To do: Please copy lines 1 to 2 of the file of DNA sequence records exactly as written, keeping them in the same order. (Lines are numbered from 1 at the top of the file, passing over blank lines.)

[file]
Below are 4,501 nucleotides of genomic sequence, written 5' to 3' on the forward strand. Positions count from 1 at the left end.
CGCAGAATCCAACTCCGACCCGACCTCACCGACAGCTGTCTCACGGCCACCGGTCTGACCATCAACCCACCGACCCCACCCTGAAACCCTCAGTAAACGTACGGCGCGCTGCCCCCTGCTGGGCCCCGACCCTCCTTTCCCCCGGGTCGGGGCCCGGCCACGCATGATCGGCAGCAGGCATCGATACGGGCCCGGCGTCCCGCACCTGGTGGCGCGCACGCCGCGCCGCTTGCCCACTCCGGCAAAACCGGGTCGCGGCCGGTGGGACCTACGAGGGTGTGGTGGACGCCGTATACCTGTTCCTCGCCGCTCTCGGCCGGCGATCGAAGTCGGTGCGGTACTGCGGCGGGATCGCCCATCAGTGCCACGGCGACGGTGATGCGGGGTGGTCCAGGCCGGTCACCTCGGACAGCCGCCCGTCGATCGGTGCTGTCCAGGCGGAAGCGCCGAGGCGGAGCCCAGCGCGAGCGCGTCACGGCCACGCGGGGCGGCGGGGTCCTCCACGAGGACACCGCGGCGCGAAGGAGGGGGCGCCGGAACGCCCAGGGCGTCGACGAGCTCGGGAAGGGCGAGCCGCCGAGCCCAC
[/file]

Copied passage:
Below are 4,501 nucleotides of genomic sequence, written 5' to 3' on the forward strand. Positions count from 1 at the left end.
CGCAGAATCCAACTCCGACCCGACCTCACCGACAGCTGTCTCACGGCCACCGGTCTGACCATCAACCCACCGACCCCACCCTGAAACCCTCAGTAAACGTACGGCGCGCTGCCCCCTGCTGGGCCCCGACCCTCCTTTCCCCCGGGTCGGGGCCCGGCCACGCATGATCGGCAGCAGGCATCGATACGGGCCCGGCGTCCCGCACCTGGTGGCGCGCACGCCGCGCCGCTTGCCCACTCCGGCAAAACCGGGTCGCGGCCGGTGGGACCTACGAGGGTGTGGTGGACGCCGTATACCTGTTCCTCGCCGCTCTCGGCCGGCGATCGAAGTCGGTGCGGTACTGCGGCGGGATCGCCCATCAGTGCCACGGCGACGGTGATGCGGGGTGGTCCAGGCCGGTCACCTCGGACAGCCGCCCGTCGATCGGTGCTGTCCAGGCGGAAGCGCCGAGGCGGAGCCCAGCGCGAGCGCGTCACGGCCACGCGGGGCGGCGGGGTCCTCCACGAGGACACCGCGGCGCGAAGGAGGGGGCGCCGGAACGCCCAGGGCGTCGACGAGCTCGGGAAGGGCGAGCCGCCGAGCCCAC